Some of you have been interested to know what kinds of people have been newly injured in the recent earthquakes and the kinds of medical care and rehabilitation the SIRC team’s are providing. Great question!
A patient’s story is taken as part of the intake process at SIRC and the following is a direct extract from the records. Don’t worry, I have their permission to share it with you.
Kaami Lama, from the north east of Kathmandu, was one of these terrified patients. On the day of the earthquake his house collapsed and he was trapped in rubble, unable to move or call for help. Thankfully, he was rescued, but when he emerged from the remnants of his home he saw his village and the life that he knew devastated. Kaami was airlifted to hospital in Kathmandu, received spinal surgery and was then transferred to SIRC where his rehabilitation has begun.
The building fell on Kaami’s back and he sustained spinal fractures. Initially he could feel little sensation in his legs then gradually the sensation started to return. He however still had an unstable fractured vertebrae which if left untreated could lead to permanent paralysis. Following surgery to stabilise the fracture Kaami was transferred to SIRC. With the help of the therapists he slowly began to mobilise, transferring from bed to wheelchair and beginning standing and walking practice. He is now mobilising independently using a walking frame. He should continue to improve. He is extremely determined but worries about the future not just of himself but his entire village.
Kaami was very fortunate he had no damage to his spinal cord and receive his surgery so soon after injury. And of course receive SCI rehabilitation from the team at SIRC so quickly, thus avoiding the potential for paralysis.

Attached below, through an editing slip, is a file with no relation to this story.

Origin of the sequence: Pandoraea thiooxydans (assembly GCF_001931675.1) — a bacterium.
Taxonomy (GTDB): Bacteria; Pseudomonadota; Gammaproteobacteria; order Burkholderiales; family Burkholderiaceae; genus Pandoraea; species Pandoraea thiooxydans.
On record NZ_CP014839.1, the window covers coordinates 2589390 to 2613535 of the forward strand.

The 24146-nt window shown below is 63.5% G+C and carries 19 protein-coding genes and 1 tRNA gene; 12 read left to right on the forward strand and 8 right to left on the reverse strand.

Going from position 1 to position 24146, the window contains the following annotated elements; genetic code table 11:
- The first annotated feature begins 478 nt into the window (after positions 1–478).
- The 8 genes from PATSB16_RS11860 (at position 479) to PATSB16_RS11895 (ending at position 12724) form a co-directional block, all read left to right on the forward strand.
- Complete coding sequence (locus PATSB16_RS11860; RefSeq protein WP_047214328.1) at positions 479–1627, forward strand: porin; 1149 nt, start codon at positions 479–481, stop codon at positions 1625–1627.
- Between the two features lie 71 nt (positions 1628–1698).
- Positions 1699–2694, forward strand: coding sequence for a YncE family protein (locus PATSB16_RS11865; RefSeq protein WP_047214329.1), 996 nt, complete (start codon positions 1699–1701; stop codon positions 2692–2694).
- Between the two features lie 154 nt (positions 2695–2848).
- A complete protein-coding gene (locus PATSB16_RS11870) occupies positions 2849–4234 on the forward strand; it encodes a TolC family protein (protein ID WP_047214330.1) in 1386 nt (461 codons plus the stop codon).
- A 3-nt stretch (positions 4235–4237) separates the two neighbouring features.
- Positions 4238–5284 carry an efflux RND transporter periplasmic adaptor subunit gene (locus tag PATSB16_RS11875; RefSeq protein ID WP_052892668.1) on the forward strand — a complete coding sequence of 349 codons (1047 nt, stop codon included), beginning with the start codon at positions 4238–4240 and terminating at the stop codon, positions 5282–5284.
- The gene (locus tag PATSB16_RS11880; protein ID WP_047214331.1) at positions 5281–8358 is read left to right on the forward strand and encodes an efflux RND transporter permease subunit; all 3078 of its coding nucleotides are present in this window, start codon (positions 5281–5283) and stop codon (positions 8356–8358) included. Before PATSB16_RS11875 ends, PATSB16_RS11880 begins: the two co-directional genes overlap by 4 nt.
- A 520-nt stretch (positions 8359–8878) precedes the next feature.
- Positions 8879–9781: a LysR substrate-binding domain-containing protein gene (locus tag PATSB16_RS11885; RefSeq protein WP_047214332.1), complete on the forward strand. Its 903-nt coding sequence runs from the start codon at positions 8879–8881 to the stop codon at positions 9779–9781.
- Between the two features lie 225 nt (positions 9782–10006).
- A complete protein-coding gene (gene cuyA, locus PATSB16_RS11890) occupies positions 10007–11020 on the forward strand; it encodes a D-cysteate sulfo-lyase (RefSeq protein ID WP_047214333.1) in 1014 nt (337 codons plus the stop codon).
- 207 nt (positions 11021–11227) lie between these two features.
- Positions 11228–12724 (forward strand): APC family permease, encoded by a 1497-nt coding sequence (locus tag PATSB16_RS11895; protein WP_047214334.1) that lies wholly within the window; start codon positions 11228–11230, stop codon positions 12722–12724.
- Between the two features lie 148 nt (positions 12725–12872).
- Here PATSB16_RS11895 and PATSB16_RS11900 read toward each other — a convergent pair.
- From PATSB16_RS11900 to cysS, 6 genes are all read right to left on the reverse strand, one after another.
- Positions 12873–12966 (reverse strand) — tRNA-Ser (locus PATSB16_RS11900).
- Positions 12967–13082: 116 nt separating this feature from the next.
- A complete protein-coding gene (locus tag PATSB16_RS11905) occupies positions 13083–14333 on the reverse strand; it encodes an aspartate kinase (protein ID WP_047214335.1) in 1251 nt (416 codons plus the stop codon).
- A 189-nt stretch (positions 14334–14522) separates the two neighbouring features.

And the next story …..
Buddhi Bahadur Tamang is 76 years old and was admitted to SIRC following the first earthquake. He comes from Dhading, one of the worst affected areas. He has an incomplete spinal injury and is currently receiving rehabilitation. With the help of the therapists he continues to improve and will soon be walking again. Buddhi’s daughter is staying at the Centre to care for him. She is also working as a volunteer in SIRC’s canteen.
Again Buddhi Bahadur Tamang is fortunate to receive SCI rehabilitation so quickly, giving him a chance to walk again.
His daughter volunteering at SIRC’s kitchen is typical of the generosity of spirit of the Nepalese – despite having to care for her own father, she still sees it as important to give her time and cooking skills to ensure what is now four times the usual number of people to be fed every day, get the nourishment they need to get well.
I am humbled by these folks who have suffered so much yet continue to give. Aren’t you?